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Social media leaves anyone with an opinion vulnerable to scorched-earth attacks

Demonize and dog-pile. If you disagree with me, you are not only wrong, you are evil. The enemy…

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So let it be written…

Do you remember that episode of Seinfeld where Kramer gets mobbed because he refuses to wear “the ribbon?”

He’s participating in an AIDS walk, but refuses to wear a red AIDS ribbon in defiance of “ribbon bullies” who insist that he do so. He’s told he “has to,” to which he replies, “See, that’s why I don’t want to.”

Kramer’s decision is not well-received. During the walk, he gets called out by the crowd. “Who?! Who doesn’t want to wear the ribbon?” a furious participant demands. In the end, Kramer tries to scramble up a fire ladder to escape, but an angry mob yanks him down.

Sound familiar? It can serve as a metaphor for the tyranny we witness on social media, daily and even hourly. Demonize and dog-pile, demonize and dog-pile. If you disagree with me, you are not only wrong, you are evil. The enemy.

As Frank Zappa said, “There is more stupidity than hydrogen in the universe, and it has a longer shelf life.”

That Seinfeld episode first aired on Dec. 7, 1995. Man, we have slid a long way down the garbage chute since then.

Don’t get me wrong, bonafide bad guys should get their comeuppance and social media can play a justified role in this. But so many people, decent ones among them, can find themselves in Kramer’s shoes these days, targeted for social or even financial mayhem for not obsequiously toeing this or that line or cause. Tried, drawn and quartered in the kangaroo courts of Facebook and Twitter.

People who simply have an opinion to express can fall victim to scorched-earth attacks launched by galactically uptight numbskulls who are either mortally challenged by their target’s philosophical leanings, real or perceived, or virulently outraged by any hesitation to embrace with reverence their personal views as sacrosanct, as the only acceptable one true path.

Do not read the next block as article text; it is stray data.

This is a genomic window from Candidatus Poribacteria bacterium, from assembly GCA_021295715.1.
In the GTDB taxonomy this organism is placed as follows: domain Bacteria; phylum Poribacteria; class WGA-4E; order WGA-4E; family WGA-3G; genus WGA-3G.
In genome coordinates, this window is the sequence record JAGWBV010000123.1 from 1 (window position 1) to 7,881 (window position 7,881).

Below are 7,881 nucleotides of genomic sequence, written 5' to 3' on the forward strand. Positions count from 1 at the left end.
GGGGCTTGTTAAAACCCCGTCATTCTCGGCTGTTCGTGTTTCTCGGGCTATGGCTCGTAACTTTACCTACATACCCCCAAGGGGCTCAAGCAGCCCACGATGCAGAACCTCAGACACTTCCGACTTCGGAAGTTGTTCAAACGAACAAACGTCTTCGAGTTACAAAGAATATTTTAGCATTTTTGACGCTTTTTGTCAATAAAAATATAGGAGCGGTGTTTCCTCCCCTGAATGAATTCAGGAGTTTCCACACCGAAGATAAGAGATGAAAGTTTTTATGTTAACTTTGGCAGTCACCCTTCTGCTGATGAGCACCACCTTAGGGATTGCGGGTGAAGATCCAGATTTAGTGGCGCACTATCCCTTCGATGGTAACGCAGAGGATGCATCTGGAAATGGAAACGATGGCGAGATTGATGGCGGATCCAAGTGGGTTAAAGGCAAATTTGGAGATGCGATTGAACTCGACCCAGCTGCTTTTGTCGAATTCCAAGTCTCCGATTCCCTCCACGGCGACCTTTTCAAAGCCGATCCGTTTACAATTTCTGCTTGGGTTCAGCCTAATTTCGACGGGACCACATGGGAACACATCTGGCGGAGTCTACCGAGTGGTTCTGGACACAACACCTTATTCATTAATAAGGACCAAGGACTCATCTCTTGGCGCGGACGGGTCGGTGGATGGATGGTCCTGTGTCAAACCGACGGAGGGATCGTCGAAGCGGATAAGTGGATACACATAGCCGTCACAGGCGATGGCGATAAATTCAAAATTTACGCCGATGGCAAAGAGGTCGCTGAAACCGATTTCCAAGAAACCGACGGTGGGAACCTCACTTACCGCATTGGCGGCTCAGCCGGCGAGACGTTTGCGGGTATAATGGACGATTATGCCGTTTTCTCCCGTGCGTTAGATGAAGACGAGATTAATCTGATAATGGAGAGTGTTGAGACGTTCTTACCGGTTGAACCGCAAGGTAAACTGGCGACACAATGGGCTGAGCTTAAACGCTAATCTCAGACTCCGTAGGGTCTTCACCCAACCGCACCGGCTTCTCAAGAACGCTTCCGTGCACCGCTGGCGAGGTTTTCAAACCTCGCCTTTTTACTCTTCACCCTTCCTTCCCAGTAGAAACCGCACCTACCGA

The result is people operating on guard, and sincerity, freedom of association, and expression of ideas suffer in the process.

These days anyone can be a target on social media, at any time, for what they say, where they go, who they see, or even none of the above. No second chances. Some people smell blood and see opportunity. All it takes is an unhinged hysterical personality armed with a smartphone and social media account to ruin one’s day, or worse, if their online campaign generates enough bandwagon tribalism and condemnation to bring real pressure to bear.

To the self-righteous and self-centred among us who wield social media as their own personal boom-stick, principles like tolerance, forbearance, magnanimity and even mercy are antiquated unless applied directly and liberally to themselves, and even then the application is mistaken as justice.

The tribalism and toxicity that thrives on social media is not only worrisome, it represents a genuine threat to individual liberty as long as enough people eagerly jump on attack bandwagons without paying due tribute to the golden rule.

Consider the wisdom of Victorian novelist George Eliot, who said “The responsibility of tolerance lies with those who have the wider vision.”

This quote, too, can be found on the Internet. Its practice, not so much.

So let it be done.



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